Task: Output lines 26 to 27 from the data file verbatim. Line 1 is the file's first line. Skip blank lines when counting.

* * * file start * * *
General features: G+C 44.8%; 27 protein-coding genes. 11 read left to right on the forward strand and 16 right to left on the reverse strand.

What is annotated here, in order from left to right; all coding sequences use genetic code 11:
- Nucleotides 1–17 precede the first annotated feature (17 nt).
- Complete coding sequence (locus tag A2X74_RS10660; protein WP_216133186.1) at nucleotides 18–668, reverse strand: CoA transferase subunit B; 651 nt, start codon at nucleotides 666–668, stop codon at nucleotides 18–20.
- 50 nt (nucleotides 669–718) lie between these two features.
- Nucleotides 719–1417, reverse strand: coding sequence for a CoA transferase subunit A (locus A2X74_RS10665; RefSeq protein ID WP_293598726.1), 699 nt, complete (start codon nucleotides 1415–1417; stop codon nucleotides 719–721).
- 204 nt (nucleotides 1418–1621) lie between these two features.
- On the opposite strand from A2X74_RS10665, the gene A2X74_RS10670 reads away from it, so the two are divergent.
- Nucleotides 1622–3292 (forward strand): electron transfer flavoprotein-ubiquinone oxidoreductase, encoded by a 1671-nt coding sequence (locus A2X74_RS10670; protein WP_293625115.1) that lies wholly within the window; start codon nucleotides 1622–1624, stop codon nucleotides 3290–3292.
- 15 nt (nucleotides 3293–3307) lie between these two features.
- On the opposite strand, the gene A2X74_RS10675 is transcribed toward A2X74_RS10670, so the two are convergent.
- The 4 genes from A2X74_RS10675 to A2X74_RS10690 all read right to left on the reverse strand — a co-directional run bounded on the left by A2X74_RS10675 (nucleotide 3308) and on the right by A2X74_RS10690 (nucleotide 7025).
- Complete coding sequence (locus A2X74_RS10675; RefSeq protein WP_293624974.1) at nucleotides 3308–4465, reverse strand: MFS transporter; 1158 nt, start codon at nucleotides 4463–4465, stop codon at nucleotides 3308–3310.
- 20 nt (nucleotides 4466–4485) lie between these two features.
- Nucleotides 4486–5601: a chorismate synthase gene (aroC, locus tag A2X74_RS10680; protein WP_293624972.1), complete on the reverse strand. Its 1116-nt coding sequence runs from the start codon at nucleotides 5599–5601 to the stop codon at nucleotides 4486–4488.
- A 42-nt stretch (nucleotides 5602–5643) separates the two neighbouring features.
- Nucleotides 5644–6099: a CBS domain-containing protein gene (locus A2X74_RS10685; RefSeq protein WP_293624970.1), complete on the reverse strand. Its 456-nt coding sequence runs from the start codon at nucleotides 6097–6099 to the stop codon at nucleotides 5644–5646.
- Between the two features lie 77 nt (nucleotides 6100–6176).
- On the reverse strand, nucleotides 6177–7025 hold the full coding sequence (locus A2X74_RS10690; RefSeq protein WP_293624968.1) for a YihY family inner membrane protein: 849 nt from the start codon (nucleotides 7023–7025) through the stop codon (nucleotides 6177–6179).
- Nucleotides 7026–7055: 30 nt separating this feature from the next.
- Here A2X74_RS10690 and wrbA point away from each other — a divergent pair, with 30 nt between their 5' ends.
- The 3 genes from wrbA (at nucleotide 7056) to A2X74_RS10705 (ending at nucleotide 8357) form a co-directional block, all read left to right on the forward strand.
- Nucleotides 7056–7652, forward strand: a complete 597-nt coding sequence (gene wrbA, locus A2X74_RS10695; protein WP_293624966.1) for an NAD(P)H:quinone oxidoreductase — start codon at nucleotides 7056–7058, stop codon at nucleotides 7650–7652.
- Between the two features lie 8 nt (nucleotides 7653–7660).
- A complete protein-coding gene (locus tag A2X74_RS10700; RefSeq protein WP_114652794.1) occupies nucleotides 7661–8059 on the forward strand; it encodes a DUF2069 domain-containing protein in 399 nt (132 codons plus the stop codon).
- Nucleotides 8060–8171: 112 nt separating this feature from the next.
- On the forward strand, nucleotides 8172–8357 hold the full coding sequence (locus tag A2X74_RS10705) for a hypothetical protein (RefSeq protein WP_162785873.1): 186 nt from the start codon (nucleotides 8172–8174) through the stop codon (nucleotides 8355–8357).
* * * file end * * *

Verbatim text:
- Nucleotides 8060–8171: 112 nt separating this feature from the next.
- On the forward strand, nucleotides 8172–8357 hold the full coding sequence (locus tag A2X74_RS10705) for a hypothetical protein (RefSeq protein WP_162785873.1): 186 nt from the start codon (nucleotides 8172–8174) through the stop codon (nucleotides 8355–8357).